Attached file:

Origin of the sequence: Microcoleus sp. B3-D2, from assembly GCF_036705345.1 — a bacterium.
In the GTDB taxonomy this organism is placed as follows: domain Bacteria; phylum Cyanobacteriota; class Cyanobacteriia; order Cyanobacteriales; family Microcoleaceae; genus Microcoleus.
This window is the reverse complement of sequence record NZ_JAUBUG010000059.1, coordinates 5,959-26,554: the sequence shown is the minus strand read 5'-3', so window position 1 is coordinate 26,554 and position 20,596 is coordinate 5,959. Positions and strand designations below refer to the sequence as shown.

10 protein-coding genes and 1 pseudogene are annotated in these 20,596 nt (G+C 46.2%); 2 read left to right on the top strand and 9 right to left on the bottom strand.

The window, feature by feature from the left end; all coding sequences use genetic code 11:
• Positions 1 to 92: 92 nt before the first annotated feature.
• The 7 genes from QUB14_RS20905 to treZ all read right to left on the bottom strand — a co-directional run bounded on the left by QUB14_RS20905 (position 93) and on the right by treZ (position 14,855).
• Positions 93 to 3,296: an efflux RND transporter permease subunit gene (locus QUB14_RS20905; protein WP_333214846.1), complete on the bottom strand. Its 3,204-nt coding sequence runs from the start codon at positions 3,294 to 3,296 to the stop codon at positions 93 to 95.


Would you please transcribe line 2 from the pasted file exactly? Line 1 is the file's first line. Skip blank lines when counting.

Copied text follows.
In the GTDB taxonomy this organism is placed as follows: domain Bacteria; phylum Cyanobacteriota; class Cyanobacteriia; order Cyanobacteriales; family Microcoleaceae; genus Microcoleus.